Lemaire locks sights on Kawada as Equinox limbers up

A sixth JRA champion jockey title is a high priority for the Frenchman, as is adding to Equinox’s already impressive haul of Group 1 wins.

Christophe Lemaire is looking forward to reuniting with Japan's reigning Horse of the Year Equinox. (Photo by Mohammad Karamali)

David Morgan

Chief Journalist


There was no first ‘Arc’ victory for Christophe Lemaire at Longchamp on Sunday, but the star rider heads back to Japan in positive mood on two fronts: that his season-long title battle with Yuga Kawada is only just getting going, and that Equinox remains the horse to beat in the JRA (Japan Racing Association)’s autumn majors.

Lemaire’s trip to his homeland to ride Carrot Farm’s Through Seven Seas in the G1 Prix de l’Arc de Triomphe afforded Kawada an opportunity to extend his lead at the top of the JRA jockey standings.

The reigning champion, who last year stalled Lemaire’s run of champion jockey titles at five, took three wins from the weekend thanks to a double at Hanshin and victory in the big one at Nakayama, the G1 Sprinters Stakes, on Mama Cocha.


That put Kawada on 121 wins for the year, five ahead of Lemaire. Both riders are likely to head to the Breeders’ Cup at Santa Anita a month from now – Lemaire could ride Derma Sotogake there and Kawada is likely to ride Ushba Tesoro in the G1 Breeders’ Cup Classic – but aside from that distraction, the pair will be focused on going toe-to-toe in Japan through to the end of the year.

Lemaire is relishing the test but knows it will be tough.

“It’s a big motivation,” he told Asian Racing Report from France. “I’m in front for one or two weeks, for the next two weeks Yuga is in front, so I (missed this) weekend and he will take a few lengths in front.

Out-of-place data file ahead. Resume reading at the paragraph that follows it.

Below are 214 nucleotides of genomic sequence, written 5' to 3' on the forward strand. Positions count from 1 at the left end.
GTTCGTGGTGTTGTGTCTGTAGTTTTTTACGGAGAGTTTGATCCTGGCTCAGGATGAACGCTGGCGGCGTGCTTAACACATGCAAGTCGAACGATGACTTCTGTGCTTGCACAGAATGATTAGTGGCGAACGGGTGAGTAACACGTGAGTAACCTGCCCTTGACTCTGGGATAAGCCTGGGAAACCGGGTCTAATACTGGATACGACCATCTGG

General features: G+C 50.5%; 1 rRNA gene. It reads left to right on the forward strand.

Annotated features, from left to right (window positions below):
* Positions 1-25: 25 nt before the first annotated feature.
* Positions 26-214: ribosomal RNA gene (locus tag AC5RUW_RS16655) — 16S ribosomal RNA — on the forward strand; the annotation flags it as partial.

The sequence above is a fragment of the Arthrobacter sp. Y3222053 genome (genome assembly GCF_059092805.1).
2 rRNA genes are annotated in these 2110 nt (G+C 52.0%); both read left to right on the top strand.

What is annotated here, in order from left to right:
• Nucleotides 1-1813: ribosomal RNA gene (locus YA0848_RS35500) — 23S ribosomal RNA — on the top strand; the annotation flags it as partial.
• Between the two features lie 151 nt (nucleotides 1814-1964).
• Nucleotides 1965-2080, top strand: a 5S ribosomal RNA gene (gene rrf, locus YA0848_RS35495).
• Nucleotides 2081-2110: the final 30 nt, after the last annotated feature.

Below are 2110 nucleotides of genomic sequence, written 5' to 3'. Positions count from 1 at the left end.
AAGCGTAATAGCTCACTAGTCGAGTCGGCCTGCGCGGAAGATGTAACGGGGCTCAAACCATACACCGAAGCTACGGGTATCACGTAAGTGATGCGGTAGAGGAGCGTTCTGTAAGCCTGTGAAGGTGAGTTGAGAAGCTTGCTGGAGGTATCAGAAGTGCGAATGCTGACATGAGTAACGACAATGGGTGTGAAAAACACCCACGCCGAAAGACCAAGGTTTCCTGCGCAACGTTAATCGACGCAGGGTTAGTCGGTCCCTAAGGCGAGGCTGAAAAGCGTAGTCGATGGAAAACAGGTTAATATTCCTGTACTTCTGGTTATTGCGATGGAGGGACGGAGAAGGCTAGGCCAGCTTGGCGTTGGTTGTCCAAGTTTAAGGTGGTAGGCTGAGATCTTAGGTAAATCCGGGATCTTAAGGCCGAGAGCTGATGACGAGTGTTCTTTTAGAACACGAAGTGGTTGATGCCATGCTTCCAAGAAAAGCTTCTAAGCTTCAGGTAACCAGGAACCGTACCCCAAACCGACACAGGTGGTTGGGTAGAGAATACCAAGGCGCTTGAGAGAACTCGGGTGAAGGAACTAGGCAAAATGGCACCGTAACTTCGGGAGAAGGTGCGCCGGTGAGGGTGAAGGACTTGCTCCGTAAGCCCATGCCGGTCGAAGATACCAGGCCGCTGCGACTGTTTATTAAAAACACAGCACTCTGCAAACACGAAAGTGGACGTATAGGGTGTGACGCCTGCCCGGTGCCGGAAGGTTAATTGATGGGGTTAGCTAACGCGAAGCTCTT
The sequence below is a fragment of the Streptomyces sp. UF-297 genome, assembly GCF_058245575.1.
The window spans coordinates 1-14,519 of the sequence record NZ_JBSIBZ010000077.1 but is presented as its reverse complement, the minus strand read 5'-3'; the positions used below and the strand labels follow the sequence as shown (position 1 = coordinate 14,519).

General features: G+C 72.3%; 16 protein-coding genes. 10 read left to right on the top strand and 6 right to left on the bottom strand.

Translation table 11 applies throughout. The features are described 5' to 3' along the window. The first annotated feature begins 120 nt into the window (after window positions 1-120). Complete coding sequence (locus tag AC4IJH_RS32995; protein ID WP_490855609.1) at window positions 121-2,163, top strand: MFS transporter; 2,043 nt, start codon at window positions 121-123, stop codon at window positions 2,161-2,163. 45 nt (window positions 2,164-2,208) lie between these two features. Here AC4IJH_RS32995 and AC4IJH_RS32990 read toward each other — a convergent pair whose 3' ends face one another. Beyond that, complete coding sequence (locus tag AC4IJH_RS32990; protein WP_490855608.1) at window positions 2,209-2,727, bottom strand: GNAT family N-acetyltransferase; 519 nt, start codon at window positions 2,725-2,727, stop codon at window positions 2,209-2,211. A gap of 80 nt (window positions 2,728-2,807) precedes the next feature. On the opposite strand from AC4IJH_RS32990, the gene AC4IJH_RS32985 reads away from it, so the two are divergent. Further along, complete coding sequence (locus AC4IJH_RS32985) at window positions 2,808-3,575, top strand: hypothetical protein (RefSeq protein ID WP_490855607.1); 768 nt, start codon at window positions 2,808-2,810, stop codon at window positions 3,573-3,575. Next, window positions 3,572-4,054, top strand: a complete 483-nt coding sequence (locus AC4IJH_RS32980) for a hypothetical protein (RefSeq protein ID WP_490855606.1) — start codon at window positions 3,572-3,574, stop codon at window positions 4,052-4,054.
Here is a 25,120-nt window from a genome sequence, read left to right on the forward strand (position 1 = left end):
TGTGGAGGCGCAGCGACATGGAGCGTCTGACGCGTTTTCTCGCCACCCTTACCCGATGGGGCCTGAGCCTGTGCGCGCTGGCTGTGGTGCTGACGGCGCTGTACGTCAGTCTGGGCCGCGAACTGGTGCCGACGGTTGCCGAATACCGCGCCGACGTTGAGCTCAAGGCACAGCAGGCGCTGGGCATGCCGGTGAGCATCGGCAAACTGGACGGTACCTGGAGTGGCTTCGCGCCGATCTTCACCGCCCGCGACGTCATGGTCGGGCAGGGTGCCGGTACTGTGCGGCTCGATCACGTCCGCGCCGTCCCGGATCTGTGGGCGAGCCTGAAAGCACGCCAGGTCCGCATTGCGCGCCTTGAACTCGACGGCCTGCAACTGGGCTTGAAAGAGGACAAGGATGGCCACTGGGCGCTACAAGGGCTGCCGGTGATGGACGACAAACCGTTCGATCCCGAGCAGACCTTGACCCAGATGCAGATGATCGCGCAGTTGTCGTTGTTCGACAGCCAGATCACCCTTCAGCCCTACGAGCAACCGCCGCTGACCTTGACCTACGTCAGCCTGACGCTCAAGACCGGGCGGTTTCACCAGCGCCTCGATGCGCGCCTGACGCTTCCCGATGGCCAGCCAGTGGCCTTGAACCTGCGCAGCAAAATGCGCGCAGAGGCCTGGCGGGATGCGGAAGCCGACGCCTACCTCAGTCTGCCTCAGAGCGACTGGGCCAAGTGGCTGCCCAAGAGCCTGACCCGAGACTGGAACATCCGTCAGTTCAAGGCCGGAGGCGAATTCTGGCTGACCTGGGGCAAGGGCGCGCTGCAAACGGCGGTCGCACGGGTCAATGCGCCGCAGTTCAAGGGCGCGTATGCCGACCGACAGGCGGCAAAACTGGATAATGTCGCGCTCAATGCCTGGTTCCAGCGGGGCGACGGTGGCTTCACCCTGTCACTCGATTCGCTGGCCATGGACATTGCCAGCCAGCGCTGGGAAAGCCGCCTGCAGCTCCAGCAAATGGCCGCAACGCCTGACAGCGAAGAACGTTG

“I will have to work hard to catch him, but I am confident because from (Saturday) it will be the Tokyo Racecourse season and I usually have a lot of winners on that racecourse. That makes me feel confident that I’ll be competitive against Yuga, but he’s having a tremendous season, with a big winning average, and it will be a hard fight to the 30th of December.” 

Yuga Kawada gets everything out of Mama Cocha (right) in the closing stages of the G1 Sprinters Stakes. (Photo by Shuhei Okada)

Kawada is renowned for being selective about which mounts he takes and for riding at a high winning percentage. That figure is currently a remarkable 32 percent compared to Lemaire’s very good 24 per cent.

Lemaire drew a blank at Longchamp but did nab a Listed win at Saint-Cloud last Friday for a 25 percent strike from only four rides during his working visit. He steered Through Seven Seas to a meritorious fourth behind the standout French colt Ace Impact in the Prix de l’Arc de Triomphe itself, a race in which Westover was third. That gives further weight to the form of his regular mount Equinox, Japan’s current champion and the world’s top-rated racehorse.

Equinox slammed Westover by three and a half lengths in the G1 Dubai Sheema Classic at Meydan back in March, and he was value for much more than the neck margin he had over Through Seven Seas in the G1 Takarazuka Kinen in June. That was the impressive bay’s latest run, but the Tetsuya Kimura-trained four-year-old is warming up for his autumn campaign at Miho training centre.    

Ace Impact roars past Westover in the G1 Prix de l’Arc de Triomphe. (Photo by Dimitar Dilkoff)

Equinox dazzled in the G1 Sheema Classic at Meydan. (Photo by Shuhei Okada)

Equinox sweeps home for an extraordinary victory in the G1 Takarazuka Kinen. (Photo by Shuhei Okada)

“Equinox is doing very well,” Lemaire said of Silk Racing’s superstar. “I heard from the trainer that he was in very good shape after his win in the Takarazuka Kinen and was not as tired as he was after the Dubai Sheema Classic, so that’s a very good sign.

“The president of Silk Racing announced that Equinox will run the Tenno Sho Autumn in Tokyo, and then will target the Japan Cup, so I’m really looking forward to riding him again; everything looks to be fine with him.”




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